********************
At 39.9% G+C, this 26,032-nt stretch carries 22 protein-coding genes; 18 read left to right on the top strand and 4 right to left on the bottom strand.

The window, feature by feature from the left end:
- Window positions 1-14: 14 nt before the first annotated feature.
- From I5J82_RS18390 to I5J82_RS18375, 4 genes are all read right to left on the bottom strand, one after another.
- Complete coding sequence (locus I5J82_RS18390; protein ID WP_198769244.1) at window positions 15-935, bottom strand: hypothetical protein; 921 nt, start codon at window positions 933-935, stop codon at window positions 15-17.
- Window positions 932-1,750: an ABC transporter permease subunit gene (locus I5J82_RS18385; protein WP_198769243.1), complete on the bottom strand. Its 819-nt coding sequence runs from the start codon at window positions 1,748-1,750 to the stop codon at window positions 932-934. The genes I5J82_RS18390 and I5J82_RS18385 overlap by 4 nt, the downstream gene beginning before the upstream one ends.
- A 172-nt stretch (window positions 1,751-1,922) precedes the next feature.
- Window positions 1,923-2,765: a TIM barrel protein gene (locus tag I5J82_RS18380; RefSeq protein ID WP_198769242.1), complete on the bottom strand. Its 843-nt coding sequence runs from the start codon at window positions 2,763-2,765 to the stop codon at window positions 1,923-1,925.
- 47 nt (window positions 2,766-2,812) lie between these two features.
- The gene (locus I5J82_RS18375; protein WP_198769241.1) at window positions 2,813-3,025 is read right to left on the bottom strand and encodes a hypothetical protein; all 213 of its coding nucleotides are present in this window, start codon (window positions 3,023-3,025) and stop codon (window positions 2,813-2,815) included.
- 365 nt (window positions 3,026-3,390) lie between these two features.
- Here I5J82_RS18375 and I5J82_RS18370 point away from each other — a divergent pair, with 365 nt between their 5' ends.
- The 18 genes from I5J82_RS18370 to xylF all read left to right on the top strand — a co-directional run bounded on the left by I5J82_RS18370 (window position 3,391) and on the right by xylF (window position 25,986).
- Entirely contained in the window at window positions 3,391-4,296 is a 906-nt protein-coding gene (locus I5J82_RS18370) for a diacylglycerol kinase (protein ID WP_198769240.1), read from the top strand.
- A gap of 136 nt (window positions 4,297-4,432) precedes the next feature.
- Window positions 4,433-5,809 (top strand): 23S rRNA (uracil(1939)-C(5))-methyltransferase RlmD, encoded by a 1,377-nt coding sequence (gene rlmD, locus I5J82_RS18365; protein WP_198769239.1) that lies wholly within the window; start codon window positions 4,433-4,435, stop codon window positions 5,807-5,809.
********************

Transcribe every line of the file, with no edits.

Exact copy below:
At 39.9% G+C, this 26,032-nt stretch carries 22 protein-coding genes; 18 read left to right on the top strand and 4 right to left on the bottom strand.

The window, feature by feature from the left end:
- Window positions 1-14: 14 nt before the first annotated feature.
- From I5J82_RS18390 to I5J82_RS18375, 4 genes are all read right to left on the bottom strand, one after another.
- Complete coding sequence (locus I5J82_RS18390; protein ID WP_198769244.1) at window positions 15-935, bottom strand: hypothetical protein; 921 nt, start codon at window positions 933-935, stop codon at window positions 15-17.
- Window positions 932-1,750: an ABC transporter permease subunit gene (locus I5J82_RS18385; protein WP_198769243.1), complete on the bottom strand. Its 819-nt coding sequence runs from the start codon at window positions 1,748-1,750 to the stop codon at window positions 932-934. The genes I5J82_RS18390 and I5J82_RS18385 overlap by 4 nt, the downstream gene beginning before the upstream one ends.
- A 172-nt stretch (window positions 1,751-1,922) precedes the next feature.
- Window positions 1,923-2,765: a TIM barrel protein gene (locus tag I5J82_RS18380; RefSeq protein ID WP_198769242.1), complete on the bottom strand. Its 843-nt coding sequence runs from the start codon at window positions 2,763-2,765 to the stop codon at window positions 1,923-1,925.
- 47 nt (window positions 2,766-2,812) lie between these two features.
- The gene (locus I5J82_RS18375; protein WP_198769241.1) at window positions 2,813-3,025 is read right to left on the bottom strand and encodes a hypothetical protein; all 213 of its coding nucleotides are present in this window, start codon (window positions 3,023-3,025) and stop codon (window positions 2,813-2,815) included.
- 365 nt (window positions 3,026-3,390) lie between these two features.
- Here I5J82_RS18375 and I5J82_RS18370 point away from each other — a divergent pair, with 365 nt between their 5' ends.
- The 18 genes from I5J82_RS18370 to xylF all read left to right on the top strand — a co-directional run bounded on the left by I5J82_RS18370 (window position 3,391) and on the right by xylF (window position 25,986).
- Entirely contained in the window at window positions 3,391-4,296 is a 906-nt protein-coding gene (locus I5J82_RS18370) for a diacylglycerol kinase (protein ID WP_198769240.1), read from the top strand.
- A gap of 136 nt (window positions 4,297-4,432) precedes the next feature.
- Window positions 4,433-5,809 (top strand): 23S rRNA (uracil(1939)-C(5))-methyltransferase RlmD, encoded by a 1,377-nt coding sequence (gene rlmD, locus I5J82_RS18365; protein WP_198769239.1) that lies wholly within the window; start codon window positions 4,433-4,435, stop codon window positions 5,807-5,809.